Can Credit Scores Impact Your Relationship?

Can Credit Scores Impact Your Relationship?

This article originally appeared on, in partnership with CTOS.

When you apply for credit cards, home loans, or personal loans, the banks will be contacting credit report agencies like CTOS to learn about your credit history.

A credit history is a record of a consumer’s ability to repay debts and demonstrated responsibility in repaying debts.

Your credit history determines your level of creditworthiness and trustworthiness in the eyes of the lenders.

What’s included in a credit report?

A consumer’s credit history consists of information such as: number and types of credit accounts, how long each account has been open, amounts owed, amount of available credit used whether bills are paid on time, and number of recent credit inquiries.

It also contains information regarding whether the consumer has any bankruptcies, liens, judgments or collections.

This information is all contained on a consumer’s credit report.

The banks/lenders would then evaluate these information to decide whether it is feasible to lend you money, and have a high degree of chance of you paying back the money you’ve borrowed.

That is why, if you know your own credit score, this would enable you to make better decision on making future financial commitments.

How can you get your credit report?

CTOS has a self-check product called the MyCTOS Score Report. To get your credit report, simply choose either one of these available channels, it is convenient. Here are the steps:

1. Sign-up online at
2. Download CTOS mobile app
3. Walk-in to any CTOS customer service branches nationwide

How you can make use of this report is to know where you stand on the credit rating scale. If you are ranked high, then you can leverage yourself (i.e. take on more loans to get more assets) or if you are ranked low, then you can work in specifics on improving your credit score.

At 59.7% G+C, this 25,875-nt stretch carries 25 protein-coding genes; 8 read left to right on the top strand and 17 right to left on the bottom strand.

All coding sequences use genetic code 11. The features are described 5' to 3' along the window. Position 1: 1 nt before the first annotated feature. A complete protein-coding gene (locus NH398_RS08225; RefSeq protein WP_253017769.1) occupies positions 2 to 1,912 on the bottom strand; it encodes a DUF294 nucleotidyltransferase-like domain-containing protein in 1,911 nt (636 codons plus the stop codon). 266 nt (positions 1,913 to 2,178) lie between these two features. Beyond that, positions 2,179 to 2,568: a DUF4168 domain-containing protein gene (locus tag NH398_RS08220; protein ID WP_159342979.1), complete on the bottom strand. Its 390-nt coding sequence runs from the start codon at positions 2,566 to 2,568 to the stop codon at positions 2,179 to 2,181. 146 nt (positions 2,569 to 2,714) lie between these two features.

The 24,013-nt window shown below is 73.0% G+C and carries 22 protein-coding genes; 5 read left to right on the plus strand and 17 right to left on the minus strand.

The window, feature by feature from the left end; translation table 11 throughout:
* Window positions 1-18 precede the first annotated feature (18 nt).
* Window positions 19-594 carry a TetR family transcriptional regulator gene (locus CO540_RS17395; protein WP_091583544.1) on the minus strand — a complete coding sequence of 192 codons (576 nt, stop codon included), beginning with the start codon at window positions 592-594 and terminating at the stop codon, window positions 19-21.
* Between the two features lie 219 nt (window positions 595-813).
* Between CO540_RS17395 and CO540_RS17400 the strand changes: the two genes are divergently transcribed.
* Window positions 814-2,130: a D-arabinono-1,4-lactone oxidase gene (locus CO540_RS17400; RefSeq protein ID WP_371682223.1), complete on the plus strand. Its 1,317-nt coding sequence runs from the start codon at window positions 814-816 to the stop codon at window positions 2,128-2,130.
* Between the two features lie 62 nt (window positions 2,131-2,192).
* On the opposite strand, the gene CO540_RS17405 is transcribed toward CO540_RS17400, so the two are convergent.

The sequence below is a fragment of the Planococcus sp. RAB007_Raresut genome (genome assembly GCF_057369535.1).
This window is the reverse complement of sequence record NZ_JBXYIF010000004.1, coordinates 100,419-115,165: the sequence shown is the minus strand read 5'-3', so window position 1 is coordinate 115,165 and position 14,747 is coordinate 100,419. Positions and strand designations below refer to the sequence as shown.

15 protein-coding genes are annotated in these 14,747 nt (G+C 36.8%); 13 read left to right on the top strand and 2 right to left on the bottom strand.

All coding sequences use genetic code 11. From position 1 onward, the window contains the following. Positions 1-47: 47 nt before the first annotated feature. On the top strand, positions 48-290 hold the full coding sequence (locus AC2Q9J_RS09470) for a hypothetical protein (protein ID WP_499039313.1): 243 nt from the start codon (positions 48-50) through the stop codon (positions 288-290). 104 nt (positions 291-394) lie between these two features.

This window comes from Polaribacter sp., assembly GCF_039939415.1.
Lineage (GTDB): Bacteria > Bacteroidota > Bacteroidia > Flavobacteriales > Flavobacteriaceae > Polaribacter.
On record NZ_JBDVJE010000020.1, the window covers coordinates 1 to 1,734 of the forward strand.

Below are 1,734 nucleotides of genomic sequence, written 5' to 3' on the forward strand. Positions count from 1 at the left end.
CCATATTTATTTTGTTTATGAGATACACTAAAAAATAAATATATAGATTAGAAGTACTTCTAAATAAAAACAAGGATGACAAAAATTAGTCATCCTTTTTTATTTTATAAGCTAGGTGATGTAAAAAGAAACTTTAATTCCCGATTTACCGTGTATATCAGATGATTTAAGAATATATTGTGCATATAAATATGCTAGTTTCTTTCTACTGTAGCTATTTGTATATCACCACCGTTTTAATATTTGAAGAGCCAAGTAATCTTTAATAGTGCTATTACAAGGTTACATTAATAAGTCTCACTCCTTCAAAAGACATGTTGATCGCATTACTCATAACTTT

Here’s my question to you: Do you let other people know about your credit score? More importantly, do you let your spouse know your own score?

The case for letting your spouse know your own score is still dicey.

A household with a good CTOS score would mean that the family can build more useful financial means.

If you are thinking about purchasing a house or a car, your CTOS score plays a determinant role in the interest rate that you will eventually be paying, for the money you are borrowing from the banks.

CTOS presently is running a social experiment on couples revealing each other’s credit scores. The idea is to reveal to the spouses what their obligations and duties are.

The aim of the social experiment is to see if the couples know what their CTOS scores are, why it is important and more crucially they understand their credit health and financial limitations in attaining their goals.

Another underlying message of the social experiment is that, couples should be transparent and honest with each other in building a household.

Should credit score be the last thing a couple talks about in a relationship?

It remains to be seen if revealing individual’s credit score to spouses will become a norm in the Asian setting.

Couples tend to be more private with regards to their finances in this part of the world in comparison to the Western countries.

This campaign by CTOS is a bold move to culturally challenge what is considered as ‘taboo’ and it is commendable.

Do you know your personal credit score? Would you like to know your spouse’s CTOS score? Would you reveal your own CTOS score to your spouse?